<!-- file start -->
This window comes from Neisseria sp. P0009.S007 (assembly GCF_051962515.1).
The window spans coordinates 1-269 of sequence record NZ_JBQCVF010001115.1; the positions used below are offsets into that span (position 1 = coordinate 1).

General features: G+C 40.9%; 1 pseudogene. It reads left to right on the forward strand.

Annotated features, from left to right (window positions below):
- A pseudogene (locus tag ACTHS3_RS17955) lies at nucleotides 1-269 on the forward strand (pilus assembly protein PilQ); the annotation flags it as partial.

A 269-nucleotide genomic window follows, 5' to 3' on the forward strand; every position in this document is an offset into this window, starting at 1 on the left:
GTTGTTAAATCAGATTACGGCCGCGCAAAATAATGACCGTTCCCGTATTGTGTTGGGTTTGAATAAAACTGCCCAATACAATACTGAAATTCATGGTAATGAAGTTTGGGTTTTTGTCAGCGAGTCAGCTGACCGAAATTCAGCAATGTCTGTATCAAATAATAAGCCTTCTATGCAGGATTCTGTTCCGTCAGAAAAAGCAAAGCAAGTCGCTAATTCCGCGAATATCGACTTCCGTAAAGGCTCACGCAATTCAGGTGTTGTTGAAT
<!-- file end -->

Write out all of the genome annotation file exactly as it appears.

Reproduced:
This window comes from Neisseria sp. P0009.S007 (assembly GCF_051962515.1).
The window spans coordinates 1-269 of sequence record NZ_JBQCVF010001115.1; the positions used below are offsets into that span (position 1 = coordinate 1).

General features: G+C 40.9%; 1 pseudogene. It reads left to right on the forward strand.

Annotated features, from left to right (window positions below):
- A pseudogene (locus tag ACTHS3_RS17955) lies at nucleotides 1-269 on the forward strand (pilus assembly protein PilQ); the annotation flags it as partial.

A 269-nucleotide genomic window follows, 5' to 3' on the forward strand; every position in this document is an offset into this window, starting at 1 on the left:
GTTGTTAAATCAGATTACGGCCGCGCAAAATAATGACCGTTCCCGTATTGTGTTGGGTTTGAATAAAACTGCCCAATACAATACTGAAATTCATGGTAATGAAGTTTGGGTTTTTGTCAGCGAGTCAGCTGACCGAAATTCAGCAATGTCTGTATCAAATAATAAGCCTTCTATGCAGGATTCTGTTCCGTCAGAAAAAGCAAAGCAAGTCGCTAATTCCGCGAATATCGACTTCCGTAAAGGCTCACGCAATTCAGGTGTTGTTGAAT